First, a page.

"Thanks so much Russ. I worked at Calvary in those early years and helped start FCA at Bama and start Squad Sunday. Your story reminded me of a fun story. I went to Coach's office many times while on campus. One of those times was to get his input for who he believed to be the athlete who best exemplified a strong faith in his daily and sports life. One of those times I entered his office and stood in front of his desk. He was holding up in front of his face the latest issue of Playboy. I said nothing. From behind the mag, he said, "is that you Dennis?" I responded yes. He lowered the mag and gave that incredible smile and said, "Oh don't worry; I don't have a subscription to Playboy; I don't even read the articles; and by the time I get this edition, the ass't coaches have already removed all the photos..not sure what they do with them." It was the fall edition with the list of pre-season All-Americans. We both laughed....one of the few times I ever saw him laugh out loud....... And as you may know, Russ, he was a leader in his Methodist church in Tuscaloosa I believe."

Dr. James Bridges; SPHR, • Does not seem like Coach Bryant has been gone 30 years. I attended his graveside service in Birmingham (Elmwood). I remember the crowd and dignitaries that were there, something I will always remember and glad I went. Coach Bryant bought something positive to Alabama that we needed during those years

 Ed Clark

"I also skipped a class to watch the procession on University Blvd. It was eerie and, of course, sad. But it was also wonderful at the same time. So many people putting their lives on hold to celebrate someone who brought tremendous success and joy to an entire country."


"I still remember him pulling out the poem out of his wallet and reading it to us. It was the clearest I ever heard his voice and you could tell it meant a lot to him"

This is the beginning of a new day.
God has given me this day to use as I will.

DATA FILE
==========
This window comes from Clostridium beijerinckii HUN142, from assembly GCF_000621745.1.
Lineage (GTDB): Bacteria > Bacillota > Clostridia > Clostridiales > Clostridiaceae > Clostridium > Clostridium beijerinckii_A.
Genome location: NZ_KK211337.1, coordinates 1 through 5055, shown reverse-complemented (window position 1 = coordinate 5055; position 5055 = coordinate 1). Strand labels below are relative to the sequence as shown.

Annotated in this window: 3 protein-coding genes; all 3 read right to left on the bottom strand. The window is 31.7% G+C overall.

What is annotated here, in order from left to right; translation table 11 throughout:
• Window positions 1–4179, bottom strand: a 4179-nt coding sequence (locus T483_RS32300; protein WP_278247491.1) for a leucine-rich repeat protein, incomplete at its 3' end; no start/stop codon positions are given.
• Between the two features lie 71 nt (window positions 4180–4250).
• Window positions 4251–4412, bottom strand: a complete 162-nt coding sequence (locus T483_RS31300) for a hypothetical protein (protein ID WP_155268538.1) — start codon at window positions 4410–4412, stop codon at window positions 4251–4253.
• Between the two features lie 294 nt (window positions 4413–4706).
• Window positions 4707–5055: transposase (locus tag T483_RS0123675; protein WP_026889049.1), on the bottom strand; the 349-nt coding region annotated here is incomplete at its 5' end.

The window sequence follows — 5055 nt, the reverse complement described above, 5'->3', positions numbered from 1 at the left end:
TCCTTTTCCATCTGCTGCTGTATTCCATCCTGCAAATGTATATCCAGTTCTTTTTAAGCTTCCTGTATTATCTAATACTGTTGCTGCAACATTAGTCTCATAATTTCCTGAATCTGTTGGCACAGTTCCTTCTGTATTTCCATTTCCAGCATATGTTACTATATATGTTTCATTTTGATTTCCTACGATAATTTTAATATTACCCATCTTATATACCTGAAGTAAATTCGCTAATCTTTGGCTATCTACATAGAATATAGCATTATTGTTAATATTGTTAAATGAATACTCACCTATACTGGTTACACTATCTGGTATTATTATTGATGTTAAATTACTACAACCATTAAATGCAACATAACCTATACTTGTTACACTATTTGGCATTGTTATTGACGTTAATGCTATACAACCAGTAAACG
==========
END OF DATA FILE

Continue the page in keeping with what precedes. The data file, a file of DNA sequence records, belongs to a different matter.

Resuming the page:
I can waste it or I can use it for good.
What I do today is very important because I’m exchanging a day of my life for it.
When tomorrow comes this day will be gone, forever,
Leaving something in its place I have traded for it.
I want it to be gain, not loss, good, not evil,
Success, not failure, in order that I shall not
forget the price I paid for it.

I want to personally thank all who participated. I heard from a number of folks who didn't say anything but 'enjoyed the blog'.

We ended up having close to 3,000 page views for the month, making it the single best month ever on this website!

By the way- the following is my biggest hit on my jayopsis you tube channel

Thursday, January 24, 2013

Coach Bryant- Closing the Series

The following is a combination of a few vintage clips.

Look for my final post on this series Sat. Jan 26 and I really appreciate all of the input and communication.

In many ways, I am the least to try to shine a light of memory on the great man- but my admiration of him has NEVER dimmed, even all of these years later.

Tribute Video

According to Wikipedia- Honors and Awards:

Head coaching record

In his 38 seasons as a head coach, Bryant had 37 winning seasons and participated in a total of 29 postseason bowl games, including 24 consecutively at Alabama. He won 15 bowl games, including eight Sugar Bowls.
Maryland Terrapins (Southern Conference) (1945)
Kentucky Wildcats (Southeastern Conference) (1946–1953)
1947Kentucky8–32–3T–9thW Great Lakes
1949Kentucky9–34–12ndL Orange11
1950Kentucky11–15–11stW Sugar77
1951Kentucky8–43–35thW Cotton1715
Texas A&M Aggies (Southwest Athletic Conference) (1954–1957)
1954Texas A&M1–90–67th
1955Texas A&M7–2–14–1–12nd1417
1956Texas A&M9–0–16–01st55
1957Texas A&M8–34–23rdL Gator109
Texas A&M:25–14–214–9–1
Alabama Crimson Tide (Southeastern Conference) (1958–1982)
1959Alabama7–2–24–1–24thL Liberty1310
1960Alabama8–1–25–1–13rdT Bluebonnet109
1961Alabama11–07–0T–1stW Sugar11
1962Alabama10–16–12ndW Orange55
1963Alabama9–26–12ndW Sugar98
1964Alabama10–18–01stL Orange1*1
1965Alabama9–1–16–1–11stW Orange41
1966Alabama11–06–0T–1stW Sugar33
1967Alabama8–2–15–12ndL Cotton78
1968Alabama8–34–2T–3rdL Gator1217
1969Alabama6–52–48thL Liberty
1970Alabama6–5–13–4T–7thT Bluebonnet
1971Alabama11–17–01stL Orange24
1972Alabama10–27–11stL Cotton47
1973Alabama11–18–01stL Sugar1*4
1974Alabama11–16–01stL Orange25
1975Alabama11–16–01stW Sugar33
1976Alabama9–35–23rdW Liberty911
1977Alabama11–17–01stW Sugar22
1978Alabama11–16–01stW Sugar21
1979Alabama12–06–01stW Sugar11
1980Alabama10–25–1T–2ndW Cotton66
1981Alabama9–2–16–0T–1stL Cotton67
1982Alabama8–44–2T–3rdW Liberty17
      National championship         Conference title         Conference division title
#Rankings from final Coaches' Poll.
°Rankings from final AP Poll.